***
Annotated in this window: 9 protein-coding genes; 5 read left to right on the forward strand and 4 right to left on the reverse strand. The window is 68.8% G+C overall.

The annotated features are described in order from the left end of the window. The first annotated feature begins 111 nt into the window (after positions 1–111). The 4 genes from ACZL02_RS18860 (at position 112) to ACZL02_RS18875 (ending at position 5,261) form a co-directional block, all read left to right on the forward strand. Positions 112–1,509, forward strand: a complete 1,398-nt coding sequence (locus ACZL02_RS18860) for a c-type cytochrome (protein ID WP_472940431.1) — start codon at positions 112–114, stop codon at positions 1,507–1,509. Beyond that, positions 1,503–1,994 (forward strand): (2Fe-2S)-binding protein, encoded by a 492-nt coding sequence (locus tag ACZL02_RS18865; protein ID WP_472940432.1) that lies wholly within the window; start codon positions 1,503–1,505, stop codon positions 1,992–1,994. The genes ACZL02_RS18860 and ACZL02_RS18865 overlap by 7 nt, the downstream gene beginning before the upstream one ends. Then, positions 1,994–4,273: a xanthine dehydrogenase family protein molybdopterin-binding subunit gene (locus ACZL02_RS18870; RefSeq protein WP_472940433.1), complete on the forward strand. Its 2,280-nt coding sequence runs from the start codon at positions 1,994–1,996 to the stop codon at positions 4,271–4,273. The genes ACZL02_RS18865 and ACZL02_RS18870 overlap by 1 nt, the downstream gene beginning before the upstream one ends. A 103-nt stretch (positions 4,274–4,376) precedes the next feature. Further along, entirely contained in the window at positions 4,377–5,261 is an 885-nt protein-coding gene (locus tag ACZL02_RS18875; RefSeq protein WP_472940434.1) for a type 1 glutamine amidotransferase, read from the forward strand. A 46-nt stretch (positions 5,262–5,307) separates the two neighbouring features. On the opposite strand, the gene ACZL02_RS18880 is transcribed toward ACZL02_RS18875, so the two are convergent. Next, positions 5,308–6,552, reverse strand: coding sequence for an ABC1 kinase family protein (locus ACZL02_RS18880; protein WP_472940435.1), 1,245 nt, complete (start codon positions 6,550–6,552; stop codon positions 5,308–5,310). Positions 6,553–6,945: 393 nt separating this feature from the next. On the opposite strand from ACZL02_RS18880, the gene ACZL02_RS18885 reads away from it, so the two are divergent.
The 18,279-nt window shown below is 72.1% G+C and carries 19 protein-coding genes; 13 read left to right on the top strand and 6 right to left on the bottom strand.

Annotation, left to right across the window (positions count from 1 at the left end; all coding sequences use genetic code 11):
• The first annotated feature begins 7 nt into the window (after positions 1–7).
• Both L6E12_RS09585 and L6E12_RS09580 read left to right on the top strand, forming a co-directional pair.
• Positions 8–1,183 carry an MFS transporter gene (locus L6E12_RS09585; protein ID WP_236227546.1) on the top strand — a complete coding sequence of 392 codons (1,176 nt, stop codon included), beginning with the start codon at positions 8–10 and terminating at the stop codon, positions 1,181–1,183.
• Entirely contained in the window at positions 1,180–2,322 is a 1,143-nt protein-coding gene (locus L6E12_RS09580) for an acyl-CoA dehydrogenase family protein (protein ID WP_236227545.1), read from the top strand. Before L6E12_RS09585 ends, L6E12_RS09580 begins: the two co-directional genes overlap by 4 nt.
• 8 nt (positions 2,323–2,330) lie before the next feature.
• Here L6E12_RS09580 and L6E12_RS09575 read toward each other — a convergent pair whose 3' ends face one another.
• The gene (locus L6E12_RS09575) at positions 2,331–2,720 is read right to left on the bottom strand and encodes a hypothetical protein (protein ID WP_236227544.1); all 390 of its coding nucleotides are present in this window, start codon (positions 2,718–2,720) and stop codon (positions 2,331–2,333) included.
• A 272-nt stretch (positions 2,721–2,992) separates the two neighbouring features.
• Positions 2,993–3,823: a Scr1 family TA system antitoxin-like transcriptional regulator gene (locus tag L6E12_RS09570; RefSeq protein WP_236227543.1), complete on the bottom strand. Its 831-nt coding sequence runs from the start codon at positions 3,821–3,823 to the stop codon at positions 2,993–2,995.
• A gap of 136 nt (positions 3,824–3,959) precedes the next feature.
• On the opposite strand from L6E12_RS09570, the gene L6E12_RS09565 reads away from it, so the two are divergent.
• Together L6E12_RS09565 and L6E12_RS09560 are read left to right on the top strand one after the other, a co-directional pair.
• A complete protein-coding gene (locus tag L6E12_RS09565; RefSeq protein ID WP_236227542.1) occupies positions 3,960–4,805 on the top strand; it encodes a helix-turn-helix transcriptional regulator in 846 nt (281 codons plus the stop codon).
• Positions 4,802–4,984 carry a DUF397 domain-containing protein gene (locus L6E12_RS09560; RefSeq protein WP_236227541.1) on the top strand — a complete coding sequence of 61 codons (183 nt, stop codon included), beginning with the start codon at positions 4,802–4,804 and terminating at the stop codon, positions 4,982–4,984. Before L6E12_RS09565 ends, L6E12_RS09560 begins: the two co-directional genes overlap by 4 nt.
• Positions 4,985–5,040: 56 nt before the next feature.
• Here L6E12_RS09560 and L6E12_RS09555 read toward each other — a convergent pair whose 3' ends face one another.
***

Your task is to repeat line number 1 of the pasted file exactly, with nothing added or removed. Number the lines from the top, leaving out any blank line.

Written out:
Annotated in this window: 9 protein-coding genes; 5 read left to right on the forward strand and 4 right to left on the reverse strand. The window is 68.8% G+C overall.